Gene that influences nicotine dependence identified

A DNA variant — located in the DNMT3B gene and commonly found in people of European and African descent — increases the likelihood of developing nicotine dependence, smoking heavily, and developing lung cancer, according to a new study led by RTI International.

Nearly 1 billion people smoke and 6 million premature deaths occur worldwide each year from cigarette smoking, according to the World Health Organization. Smoking is the leading cause of preventable death and one person dies approximately every 6 seconds from smoking-related causes, according to the WHO.

The new study, published in Molecular Psychiatry, is the largest genome-wide association study of nicotine dependence. Researchers studied more than 38,600 former and current smokers from the United States, Iceland, Finland, and the Netherlands.

Full story at Science Daily

Researchers warn of hazards of smoking and need for wider use of varenicline to quit

More than 35 million Americans are trying to quit smoking. Smoking cigarettes causes 480,000 premature deaths each year due mainly to a two-fold risk of cardiovascular disease and a 20-fold risk of lung cancer. In a commentary published in the current issue of the American Journal of Medicine, researchers from the Charles E. Schmidt College of Medicine at Florida Atlantic University reassure clinicians and their patients that varenicline, whose brand name is Chantix, is a safe and effective way to achieve smoking cessation and that failure to use this drug has caused preventable heart attacks and deaths from cardiovascular disease.

In 2006, varenicline was approved as a safe and effective means to quit smoking and achieved permanent quit rates of approximately 25 percent. In 2009, however, varenicline received a black box warning by the FDA based on their adverse event reports of neuropsychiatric symptoms like depression and thoughts of suicide.

Full story of varenicline as effective means of quitting smoking at Science Daily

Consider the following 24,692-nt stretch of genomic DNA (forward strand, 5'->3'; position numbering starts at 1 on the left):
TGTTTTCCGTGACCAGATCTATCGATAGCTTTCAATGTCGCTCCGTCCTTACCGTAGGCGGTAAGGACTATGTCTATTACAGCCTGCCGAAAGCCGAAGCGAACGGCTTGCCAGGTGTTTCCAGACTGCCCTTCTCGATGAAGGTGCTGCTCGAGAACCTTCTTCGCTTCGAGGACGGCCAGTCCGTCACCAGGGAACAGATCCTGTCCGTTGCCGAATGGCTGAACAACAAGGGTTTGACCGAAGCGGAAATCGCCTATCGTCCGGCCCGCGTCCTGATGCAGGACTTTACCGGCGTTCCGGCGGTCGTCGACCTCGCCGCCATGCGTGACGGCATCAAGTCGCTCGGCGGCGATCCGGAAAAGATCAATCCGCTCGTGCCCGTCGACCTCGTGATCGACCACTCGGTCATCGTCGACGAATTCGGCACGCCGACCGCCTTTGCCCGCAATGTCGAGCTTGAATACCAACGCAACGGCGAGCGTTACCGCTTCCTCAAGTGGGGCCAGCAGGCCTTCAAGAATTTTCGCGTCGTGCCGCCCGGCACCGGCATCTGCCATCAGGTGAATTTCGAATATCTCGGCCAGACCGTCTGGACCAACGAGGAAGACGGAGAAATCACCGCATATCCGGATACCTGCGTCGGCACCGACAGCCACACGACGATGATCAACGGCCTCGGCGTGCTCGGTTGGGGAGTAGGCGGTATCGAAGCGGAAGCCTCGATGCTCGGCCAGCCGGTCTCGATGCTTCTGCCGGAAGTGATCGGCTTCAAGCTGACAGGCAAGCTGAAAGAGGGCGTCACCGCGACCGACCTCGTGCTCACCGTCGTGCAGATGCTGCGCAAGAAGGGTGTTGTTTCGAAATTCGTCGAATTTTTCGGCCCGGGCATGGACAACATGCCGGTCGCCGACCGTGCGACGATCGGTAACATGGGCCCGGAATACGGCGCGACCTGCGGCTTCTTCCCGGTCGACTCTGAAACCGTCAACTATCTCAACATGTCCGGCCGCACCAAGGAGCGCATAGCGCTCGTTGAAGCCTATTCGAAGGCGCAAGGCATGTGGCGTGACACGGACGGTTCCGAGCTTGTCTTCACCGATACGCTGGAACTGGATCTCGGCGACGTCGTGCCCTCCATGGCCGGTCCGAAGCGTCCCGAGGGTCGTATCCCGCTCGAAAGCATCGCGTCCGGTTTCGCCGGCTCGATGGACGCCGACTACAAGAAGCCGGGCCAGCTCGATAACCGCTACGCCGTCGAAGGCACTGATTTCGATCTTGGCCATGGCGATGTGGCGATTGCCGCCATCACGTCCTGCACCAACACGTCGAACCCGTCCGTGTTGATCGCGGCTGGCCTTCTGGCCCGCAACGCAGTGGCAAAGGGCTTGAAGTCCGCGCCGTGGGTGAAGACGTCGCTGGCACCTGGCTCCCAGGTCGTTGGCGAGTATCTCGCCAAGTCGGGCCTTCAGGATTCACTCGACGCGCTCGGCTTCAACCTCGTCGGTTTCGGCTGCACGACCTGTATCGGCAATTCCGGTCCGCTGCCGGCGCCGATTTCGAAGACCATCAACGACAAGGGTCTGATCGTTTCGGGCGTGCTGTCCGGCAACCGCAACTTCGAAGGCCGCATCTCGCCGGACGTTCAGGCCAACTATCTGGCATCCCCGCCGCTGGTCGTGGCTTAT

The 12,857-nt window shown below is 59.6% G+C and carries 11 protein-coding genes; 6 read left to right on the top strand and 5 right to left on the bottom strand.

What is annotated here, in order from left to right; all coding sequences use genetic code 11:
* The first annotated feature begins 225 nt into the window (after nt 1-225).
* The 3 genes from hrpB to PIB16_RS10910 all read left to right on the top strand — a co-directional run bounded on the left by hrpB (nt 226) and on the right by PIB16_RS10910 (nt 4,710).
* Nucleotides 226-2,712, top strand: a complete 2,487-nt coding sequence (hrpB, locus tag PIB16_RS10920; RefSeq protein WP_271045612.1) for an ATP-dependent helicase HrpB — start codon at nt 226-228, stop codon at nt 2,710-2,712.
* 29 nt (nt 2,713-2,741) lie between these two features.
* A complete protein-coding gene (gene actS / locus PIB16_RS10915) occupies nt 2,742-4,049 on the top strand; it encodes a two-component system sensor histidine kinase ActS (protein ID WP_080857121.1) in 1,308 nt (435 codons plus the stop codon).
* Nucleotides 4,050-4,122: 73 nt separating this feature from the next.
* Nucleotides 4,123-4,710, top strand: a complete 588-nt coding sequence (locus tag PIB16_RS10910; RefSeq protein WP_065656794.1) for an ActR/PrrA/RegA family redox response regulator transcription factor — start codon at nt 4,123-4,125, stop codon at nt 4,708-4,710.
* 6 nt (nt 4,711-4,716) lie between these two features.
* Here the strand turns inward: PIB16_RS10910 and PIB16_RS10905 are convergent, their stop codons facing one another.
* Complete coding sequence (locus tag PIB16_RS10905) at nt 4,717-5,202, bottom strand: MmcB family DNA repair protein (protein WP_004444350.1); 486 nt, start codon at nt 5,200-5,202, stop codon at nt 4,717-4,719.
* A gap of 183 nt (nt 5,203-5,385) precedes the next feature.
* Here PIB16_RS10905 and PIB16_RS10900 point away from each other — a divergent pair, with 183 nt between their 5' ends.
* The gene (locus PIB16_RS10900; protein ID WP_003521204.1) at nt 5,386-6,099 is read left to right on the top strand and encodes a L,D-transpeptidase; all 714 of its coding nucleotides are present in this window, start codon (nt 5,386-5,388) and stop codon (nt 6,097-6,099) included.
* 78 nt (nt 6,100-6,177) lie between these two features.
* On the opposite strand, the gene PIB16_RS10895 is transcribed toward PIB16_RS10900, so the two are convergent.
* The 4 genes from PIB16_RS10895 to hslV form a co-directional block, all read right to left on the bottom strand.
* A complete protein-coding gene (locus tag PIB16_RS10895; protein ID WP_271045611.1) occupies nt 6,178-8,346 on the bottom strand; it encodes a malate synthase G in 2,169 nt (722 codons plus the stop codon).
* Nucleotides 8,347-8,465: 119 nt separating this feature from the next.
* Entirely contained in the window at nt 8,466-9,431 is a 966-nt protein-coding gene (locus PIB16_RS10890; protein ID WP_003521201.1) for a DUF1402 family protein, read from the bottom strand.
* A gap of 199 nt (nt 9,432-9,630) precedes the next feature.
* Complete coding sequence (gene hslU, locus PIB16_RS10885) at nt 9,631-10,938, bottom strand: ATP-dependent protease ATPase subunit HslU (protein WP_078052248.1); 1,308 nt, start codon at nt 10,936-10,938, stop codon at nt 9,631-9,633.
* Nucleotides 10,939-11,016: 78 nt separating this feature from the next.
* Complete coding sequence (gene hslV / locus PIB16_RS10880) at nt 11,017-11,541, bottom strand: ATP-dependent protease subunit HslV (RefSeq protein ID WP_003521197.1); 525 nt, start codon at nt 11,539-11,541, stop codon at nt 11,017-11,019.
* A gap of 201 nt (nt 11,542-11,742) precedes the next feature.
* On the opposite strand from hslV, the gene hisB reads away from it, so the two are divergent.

Higher tobacco taxes needed to reduce smoking rates in South Asia, new analysis says

Higher taxes on tobacco could reduce consumption in South Asia by at least one-third and avoid 35-45 million premature deaths, concludes an analysis published in The British Medical Journal.

South Asia, with a population of 1.1 billion adults, has about 170 million adult smokers — mostly male and mostly from India — and very low rates of cessation.

The analysis, led by Dr. Prabhat Jha, calls on South Asian countries to implement the World Health Organization’s global tobacco control treaty and its requirements for high tobacco taxes, smoke-free public spaces, warning labels, comprehensive advertising bans and support for smoking cessation services.

Full story of higher tobacco taxes to reduce smoking rates at Science Daily

E-cigarettes a gateway to smoking? Not likely

Are e-cigarettes a gateway product that lead more people, especially teens, to smoke regular cigarettes?

No, according to public health researchers from the University at Buffalo and the University of Michigan writing in the journal Drug and Alcohol Dependence.

“The national trends in vaping and cigarette smoking do not support the argument that vaping is leading to smoking,” said Lynn Kozlowski, the paper’s lead author and a professor of community health and health behavior in UB’s School of Public Health and Health Professions.

Kozlowski, PhD, added that research in the U.S. shows that as use of e-cigarettes — the act of which is known as vaping — has increased, overall smoking rates have decreased.

Full story of e-cigarettes as a gateway to smoking at Science Daily

E-cigarettes safer than smoking says long-term study

E-cigarettes are less toxic and safer to use compared to conventional cigarettes, according to research published in Annals of Internal Medicine.

Cancer Research UK-funded scientists found that people who swapped smoking regular cigarettes for e-cigarettes or nicotine replacement therapy (NRT) for at least six months, had much lower levels of toxic and cancer causing substances in their body than people who continued to use conventional cigarettes.

For the first time, researchers analysed the saliva and urine of long-term e-cigarette and NRT users, as well as smokers, and compared body-level exposure to key chemicals.

Full story of e-cigarettes safer than smoking at Science Daily